DODFX — Get in Before It’s too Late
If you are mutual fund investors that focus on value investment, chances are you have heard about Dodge & Cox Funds even if you may not own them. Unlike mutual fund powerhouses such as Vanguard and Fidelity which each offers a full line of funds, Dodge & Cox only operates four funds, Stock Fund (DODGX), Income Fund (DODIX), Balance Fund (DODBX), and International Fund (DODFX), with a total asset of more then $132 billion. Yet, two of the four funds, DODGX and DODBX, are closed to new investors as the management team tried to get the asset growth under control so it won't become a burden of the funds' performance. Of the two funds that remain open, DODFX is no stranger to the Morningstar's annual Fund Managers of The Year finalist in the international equity category since its inception in 2001.
In the February issue of Kiplinger's Personal Finance Magazine, an article rated 20 largest no-load stocks funds and DODGX, DODBX, and DODFX made to the list, ranking at 4th, 12th, and 14th, respectively. For DODGX, its 15% annualized return in the past two decades beat its peers an average of 4 percentage points a year. Since the fund has shut its door to new investor three years ago, the article says you should "consider yourself lucky" if you're already a DODGX investor and you should "BUY more." For DODFX, on the other hand, the article has this advice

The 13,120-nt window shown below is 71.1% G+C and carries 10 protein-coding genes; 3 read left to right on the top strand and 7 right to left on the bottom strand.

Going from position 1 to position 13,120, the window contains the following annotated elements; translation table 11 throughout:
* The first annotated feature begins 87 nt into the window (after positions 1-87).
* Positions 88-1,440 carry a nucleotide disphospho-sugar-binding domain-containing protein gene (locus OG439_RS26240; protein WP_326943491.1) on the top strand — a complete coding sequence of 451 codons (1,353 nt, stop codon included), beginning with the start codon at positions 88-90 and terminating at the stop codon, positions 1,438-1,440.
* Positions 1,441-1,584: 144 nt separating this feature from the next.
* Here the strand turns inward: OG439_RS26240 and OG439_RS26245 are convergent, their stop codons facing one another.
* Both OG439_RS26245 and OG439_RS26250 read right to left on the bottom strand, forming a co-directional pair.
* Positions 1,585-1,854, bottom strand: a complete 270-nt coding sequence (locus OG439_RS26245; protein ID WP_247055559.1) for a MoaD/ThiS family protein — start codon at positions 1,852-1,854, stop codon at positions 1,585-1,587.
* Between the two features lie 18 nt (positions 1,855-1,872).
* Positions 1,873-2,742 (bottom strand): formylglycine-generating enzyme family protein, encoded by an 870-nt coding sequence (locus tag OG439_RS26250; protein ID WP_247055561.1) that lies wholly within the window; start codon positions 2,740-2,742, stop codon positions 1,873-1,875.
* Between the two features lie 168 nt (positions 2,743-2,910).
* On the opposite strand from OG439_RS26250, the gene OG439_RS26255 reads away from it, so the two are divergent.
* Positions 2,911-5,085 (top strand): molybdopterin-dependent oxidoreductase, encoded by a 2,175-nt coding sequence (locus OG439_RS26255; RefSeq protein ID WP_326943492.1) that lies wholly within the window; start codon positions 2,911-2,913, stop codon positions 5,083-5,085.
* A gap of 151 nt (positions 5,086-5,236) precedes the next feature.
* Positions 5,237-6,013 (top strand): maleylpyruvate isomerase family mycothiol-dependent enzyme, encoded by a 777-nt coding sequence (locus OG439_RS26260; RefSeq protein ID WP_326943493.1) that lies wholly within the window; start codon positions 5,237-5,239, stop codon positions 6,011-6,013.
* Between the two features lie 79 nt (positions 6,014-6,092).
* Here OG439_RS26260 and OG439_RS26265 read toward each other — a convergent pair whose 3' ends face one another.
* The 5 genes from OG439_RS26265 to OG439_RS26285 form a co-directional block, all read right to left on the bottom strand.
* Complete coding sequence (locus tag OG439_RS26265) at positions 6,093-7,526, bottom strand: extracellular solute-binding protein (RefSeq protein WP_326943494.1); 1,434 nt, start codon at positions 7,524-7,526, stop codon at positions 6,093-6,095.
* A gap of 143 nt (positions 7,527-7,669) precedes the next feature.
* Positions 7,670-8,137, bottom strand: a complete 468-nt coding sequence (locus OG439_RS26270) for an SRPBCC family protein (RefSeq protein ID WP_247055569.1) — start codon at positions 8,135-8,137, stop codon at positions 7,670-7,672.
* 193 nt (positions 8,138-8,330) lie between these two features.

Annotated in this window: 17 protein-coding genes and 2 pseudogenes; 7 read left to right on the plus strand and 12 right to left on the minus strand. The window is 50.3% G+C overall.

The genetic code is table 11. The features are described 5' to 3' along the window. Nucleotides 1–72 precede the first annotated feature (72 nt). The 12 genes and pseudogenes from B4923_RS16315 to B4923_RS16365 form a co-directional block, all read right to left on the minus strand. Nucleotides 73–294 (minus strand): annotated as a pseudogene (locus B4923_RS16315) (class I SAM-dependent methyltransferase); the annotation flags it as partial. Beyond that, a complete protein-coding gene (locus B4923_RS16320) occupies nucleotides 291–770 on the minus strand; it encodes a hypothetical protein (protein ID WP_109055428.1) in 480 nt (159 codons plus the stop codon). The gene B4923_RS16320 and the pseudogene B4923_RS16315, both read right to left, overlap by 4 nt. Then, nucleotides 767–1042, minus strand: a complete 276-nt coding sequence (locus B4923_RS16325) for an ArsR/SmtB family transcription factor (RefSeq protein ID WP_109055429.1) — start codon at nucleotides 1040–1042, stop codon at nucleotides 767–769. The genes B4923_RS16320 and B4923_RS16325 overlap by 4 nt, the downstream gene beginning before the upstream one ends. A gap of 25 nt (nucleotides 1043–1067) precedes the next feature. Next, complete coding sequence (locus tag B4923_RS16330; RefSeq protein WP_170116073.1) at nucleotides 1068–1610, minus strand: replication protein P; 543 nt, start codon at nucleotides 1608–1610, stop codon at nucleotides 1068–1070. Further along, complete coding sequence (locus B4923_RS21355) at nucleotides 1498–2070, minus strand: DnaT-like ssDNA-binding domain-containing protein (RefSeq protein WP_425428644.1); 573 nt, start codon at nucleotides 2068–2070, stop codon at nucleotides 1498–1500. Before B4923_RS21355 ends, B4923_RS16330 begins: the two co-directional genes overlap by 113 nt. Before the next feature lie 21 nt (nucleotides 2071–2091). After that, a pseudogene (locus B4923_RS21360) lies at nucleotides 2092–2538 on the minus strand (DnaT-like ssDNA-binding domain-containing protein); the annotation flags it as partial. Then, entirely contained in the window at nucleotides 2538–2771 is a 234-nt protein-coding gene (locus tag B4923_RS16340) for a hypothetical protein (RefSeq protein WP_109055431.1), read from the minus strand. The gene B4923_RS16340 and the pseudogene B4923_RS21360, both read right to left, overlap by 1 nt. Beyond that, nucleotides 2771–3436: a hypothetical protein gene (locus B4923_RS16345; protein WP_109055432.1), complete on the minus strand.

If you need to increase your allocation to foreign stocks, BUY this fund while it's still open.
For the past five years, DODFX has an annualized return of 20%. Though this put the fund in the top 5% of the international stock fund category, its 0.67% expense ratio (ER) is hard to beat. DODFX is also one of the low-cost, core international funds recommended by Morningstar. In an article at the end of last year, the following comments on DODFX were offered:
Dodge & Cox delivers an impressive management team, a proven value strategy, and an excellent record at an expense ratio of 0.67%, which not only is low enough to rank in the cheapest quartile of no-load foreign large-cap funds but which would also rank in the cheapest quartile of no-load domestic large-cap offerings.
For me, if owning DODGX is considered as lucky, then I have to say I am extremely lucky as I own both DODGX and DODBX, two that are already closed, and DODFX has been one of three top performers in my mutual fund portfolio. As the Kiplinger article suggested, I want to say this as well:
Get in before it's too late.
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